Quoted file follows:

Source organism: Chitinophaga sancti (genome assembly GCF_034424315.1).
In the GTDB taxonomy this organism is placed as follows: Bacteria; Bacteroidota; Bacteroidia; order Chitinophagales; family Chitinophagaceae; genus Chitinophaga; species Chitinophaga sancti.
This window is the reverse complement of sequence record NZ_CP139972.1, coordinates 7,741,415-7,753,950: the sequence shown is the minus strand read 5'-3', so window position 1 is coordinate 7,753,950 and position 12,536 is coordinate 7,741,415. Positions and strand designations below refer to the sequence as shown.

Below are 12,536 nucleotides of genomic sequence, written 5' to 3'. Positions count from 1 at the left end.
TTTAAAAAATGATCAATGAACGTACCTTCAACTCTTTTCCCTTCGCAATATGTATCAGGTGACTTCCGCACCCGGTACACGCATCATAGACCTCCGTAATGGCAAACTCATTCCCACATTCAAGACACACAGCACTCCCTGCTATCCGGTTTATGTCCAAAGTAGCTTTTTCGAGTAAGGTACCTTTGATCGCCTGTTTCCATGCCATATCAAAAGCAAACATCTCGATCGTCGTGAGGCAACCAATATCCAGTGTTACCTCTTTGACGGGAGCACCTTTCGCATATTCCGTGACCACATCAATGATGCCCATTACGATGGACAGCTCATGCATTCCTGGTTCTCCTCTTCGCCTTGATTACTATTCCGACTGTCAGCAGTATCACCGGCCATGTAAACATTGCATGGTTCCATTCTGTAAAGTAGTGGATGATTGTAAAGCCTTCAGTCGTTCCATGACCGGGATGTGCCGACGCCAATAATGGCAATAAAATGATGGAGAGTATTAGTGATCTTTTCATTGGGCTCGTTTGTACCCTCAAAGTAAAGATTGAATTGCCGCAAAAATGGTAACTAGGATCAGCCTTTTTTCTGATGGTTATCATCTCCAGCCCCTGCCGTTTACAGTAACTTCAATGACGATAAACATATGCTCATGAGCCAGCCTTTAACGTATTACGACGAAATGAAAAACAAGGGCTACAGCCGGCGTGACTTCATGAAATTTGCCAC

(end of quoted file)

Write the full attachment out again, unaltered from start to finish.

Source organism: Chitinophaga sancti (genome assembly GCF_034424315.1).
In the GTDB taxonomy this organism is placed as follows: Bacteria; Bacteroidota; Bacteroidia; order Chitinophagales; family Chitinophagaceae; genus Chitinophaga; species Chitinophaga sancti.
This window is the reverse complement of sequence record NZ_CP139972.1, coordinates 7,741,415-7,753,950: the sequence shown is the minus strand read 5'-3', so window position 1 is coordinate 7,753,950 and position 12,536 is coordinate 7,741,415. Positions and strand designations below refer to the sequence as shown.

Below are 12,536 nucleotides of genomic sequence, written 5' to 3'. Positions count from 1 at the left end.
TTTAAAAAATGATCAATGAACGTACCTTCAACTCTTTTCCCTTCGCAATATGTATCAGGTGACTTCCGCACCCGGTACACGCATCATAGACCTCCGTAATGGCAAACTCATTCCCACATTCAAGACACACAGCACTCCCTGCTATCCGGTTTATGTCCAAAGTAGCTTTTTCGAGTAAGGTACCTTTGATCGCCTGTTTCCATGCCATATCAAAAGCAAACATCTCGATCGTCGTGAGGCAACCAATATCCAGTGTTACCTCTTTGACGGGAGCACCTTTCGCATATTCCGTGACCACATCAATGATGCCCATTACGATGGACAGCTCATGCATTCCTGGTTCTCCTCTTCGCCTTGATTACTATTCCGACTGTCAGCAGTATCACCGGCCATGTAAACATTGCATGGTTCCATTCTGTAAAGTAGTGGATGATTGTAAAGCCTTCAGTCGTTCCATGACCGGGATGTGCCGACGCCAATAATGGCAATAAAATGATGGAGAGTATTAGTGATCTTTTCATTGGGCTCGTTTGTACCCTCAAAGTAAAGATTGAATTGCCGCAAAAATGGTAACTAGGATCAGCCTTTTTTCTGATGGTTATCATCTCCAGCCCCTGCCGTTTACAGTAACTTCAATGACGATAAACATATGCTCATGAGCCAGCCTTTAACGTATTACGACGAAATGAAAAACAAGGGCTACAGCCGGCGTGACTTCATGAAATTTGCCAC